Liked by 3 people

    • If there Dems run her, they are really stupid. And not Biden either or Bernie( even though I love him). Got be someone different, out of the box, decent, well spoken and energizing. Did I hear the word Beto?

      Liked by 3 people

  3. Thanks for the analysis, Robert. I was disappointed that Beto O’Rourke and Andrew Gillum didn’t secure their seats as state governor. I still hold onto hope that Stacey Abrams will succeed against all the odds.

    Some good news to celebrate: “Female candidates did extremely well, and now there will be more than a hundred in the U.S. Congress for the first time in history.”

    Liked by 2 people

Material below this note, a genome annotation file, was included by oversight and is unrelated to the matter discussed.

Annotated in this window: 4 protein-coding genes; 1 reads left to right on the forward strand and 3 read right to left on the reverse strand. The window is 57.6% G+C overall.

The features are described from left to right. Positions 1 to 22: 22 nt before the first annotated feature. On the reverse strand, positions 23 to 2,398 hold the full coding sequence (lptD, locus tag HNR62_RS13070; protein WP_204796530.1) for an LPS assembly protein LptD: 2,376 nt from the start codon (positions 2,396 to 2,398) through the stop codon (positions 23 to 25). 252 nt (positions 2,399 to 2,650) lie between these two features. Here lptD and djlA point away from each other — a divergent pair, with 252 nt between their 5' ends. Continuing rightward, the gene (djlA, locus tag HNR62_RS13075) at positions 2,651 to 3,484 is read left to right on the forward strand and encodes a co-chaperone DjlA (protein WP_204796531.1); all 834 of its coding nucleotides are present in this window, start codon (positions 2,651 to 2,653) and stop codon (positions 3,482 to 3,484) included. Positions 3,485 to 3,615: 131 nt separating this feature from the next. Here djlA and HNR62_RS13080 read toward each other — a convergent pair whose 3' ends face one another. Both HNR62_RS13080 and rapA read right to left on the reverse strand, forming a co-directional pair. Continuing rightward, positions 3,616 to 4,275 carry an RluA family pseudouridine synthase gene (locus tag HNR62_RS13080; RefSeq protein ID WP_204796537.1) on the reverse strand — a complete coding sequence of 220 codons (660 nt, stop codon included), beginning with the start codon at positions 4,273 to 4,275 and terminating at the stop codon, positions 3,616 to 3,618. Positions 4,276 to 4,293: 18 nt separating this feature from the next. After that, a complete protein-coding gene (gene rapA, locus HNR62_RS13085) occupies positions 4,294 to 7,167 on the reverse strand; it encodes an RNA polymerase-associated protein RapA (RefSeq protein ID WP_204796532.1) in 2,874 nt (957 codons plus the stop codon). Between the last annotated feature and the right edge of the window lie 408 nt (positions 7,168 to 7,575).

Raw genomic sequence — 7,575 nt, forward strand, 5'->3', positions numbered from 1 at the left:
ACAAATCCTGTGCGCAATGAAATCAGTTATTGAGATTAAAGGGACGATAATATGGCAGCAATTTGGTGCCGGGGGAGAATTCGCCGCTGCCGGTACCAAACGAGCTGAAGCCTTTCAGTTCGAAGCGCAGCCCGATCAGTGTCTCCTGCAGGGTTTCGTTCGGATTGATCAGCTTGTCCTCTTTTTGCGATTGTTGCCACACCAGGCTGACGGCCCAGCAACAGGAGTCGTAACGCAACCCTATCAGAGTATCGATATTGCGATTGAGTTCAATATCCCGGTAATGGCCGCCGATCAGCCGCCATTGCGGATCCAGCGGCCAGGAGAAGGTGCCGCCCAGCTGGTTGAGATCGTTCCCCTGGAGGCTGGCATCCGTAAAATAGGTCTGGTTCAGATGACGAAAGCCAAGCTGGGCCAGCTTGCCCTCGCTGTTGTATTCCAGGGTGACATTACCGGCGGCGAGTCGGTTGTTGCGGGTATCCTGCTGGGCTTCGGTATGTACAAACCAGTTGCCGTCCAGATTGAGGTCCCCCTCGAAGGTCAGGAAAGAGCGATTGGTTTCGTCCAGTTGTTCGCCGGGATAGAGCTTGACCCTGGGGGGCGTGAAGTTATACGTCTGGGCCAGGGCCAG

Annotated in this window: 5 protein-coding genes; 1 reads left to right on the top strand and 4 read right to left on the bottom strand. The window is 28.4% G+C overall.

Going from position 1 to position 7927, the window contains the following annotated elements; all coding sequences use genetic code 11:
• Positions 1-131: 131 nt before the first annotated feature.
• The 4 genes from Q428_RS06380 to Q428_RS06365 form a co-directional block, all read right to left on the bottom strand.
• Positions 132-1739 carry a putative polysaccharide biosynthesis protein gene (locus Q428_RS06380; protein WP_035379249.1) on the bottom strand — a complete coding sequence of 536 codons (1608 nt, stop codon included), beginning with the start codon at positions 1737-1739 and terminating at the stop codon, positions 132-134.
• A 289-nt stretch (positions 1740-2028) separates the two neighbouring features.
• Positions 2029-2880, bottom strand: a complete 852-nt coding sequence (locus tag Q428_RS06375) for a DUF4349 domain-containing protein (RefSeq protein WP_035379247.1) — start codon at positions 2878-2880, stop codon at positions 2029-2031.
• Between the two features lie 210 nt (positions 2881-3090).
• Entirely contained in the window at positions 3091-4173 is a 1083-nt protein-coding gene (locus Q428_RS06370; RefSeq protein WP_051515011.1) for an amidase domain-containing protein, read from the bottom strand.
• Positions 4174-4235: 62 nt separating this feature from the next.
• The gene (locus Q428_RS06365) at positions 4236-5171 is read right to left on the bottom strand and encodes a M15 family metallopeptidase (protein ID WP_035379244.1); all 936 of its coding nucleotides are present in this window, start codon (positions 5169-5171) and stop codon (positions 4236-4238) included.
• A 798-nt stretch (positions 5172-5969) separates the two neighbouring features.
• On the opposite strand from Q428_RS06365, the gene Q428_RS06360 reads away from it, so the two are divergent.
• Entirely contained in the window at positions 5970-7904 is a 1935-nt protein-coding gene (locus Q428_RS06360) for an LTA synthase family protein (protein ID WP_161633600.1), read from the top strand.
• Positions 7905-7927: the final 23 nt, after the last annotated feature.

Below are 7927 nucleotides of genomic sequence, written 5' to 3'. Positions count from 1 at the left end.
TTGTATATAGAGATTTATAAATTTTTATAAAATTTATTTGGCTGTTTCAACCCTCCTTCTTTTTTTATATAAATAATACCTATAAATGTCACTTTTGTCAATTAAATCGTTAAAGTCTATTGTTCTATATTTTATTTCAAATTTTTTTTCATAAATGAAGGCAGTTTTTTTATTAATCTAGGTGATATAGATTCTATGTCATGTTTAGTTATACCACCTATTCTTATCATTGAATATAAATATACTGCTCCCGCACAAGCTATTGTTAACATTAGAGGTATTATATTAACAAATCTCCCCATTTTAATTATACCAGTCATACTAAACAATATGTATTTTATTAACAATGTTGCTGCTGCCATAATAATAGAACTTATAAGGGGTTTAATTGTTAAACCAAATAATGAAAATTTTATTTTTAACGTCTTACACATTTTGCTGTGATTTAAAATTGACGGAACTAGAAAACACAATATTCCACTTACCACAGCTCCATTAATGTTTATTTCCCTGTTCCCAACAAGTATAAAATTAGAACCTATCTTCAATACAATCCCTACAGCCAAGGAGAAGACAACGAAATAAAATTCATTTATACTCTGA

• Yes, if Beto, Gillum and Abrams could’ve run the table, it would have been a truly great victory. Still, our side did okay. Control of the House of Representatives was an absolute imperative, and we achieved that.

      Liked by 1 person

  4. OH MY THOR! You won’t believe what I just read!

    Quote by Rudy Giuliani … 🤡🤡



    Liked by 2 people

  5. FLASH!!!!

    “Fox News has just reported that Attorney General Jeff Sessions submitted his letter of resignation Wednesday morning, effective immediately.”

    Liked by 2 people

  6. Did any of you watch the press conference today. I heard trump was off the rails and saw some of it on the internet. He and Jim Acosta from CNN got into it and trump was also rude to another black woman. It’s an amazing thing to watch a president who is a bully and completely incompetent.

    Liked by 1 person

  7. I saw that this acting attorney general can have free rein for 210 days before congress by law must approve. Not sure if this is true.

    And Ruth B G fell broke three ribs and I’m afraid this could open door to another Supreme Court pick. Not good.

    Liked by 1 person

Comments are closed.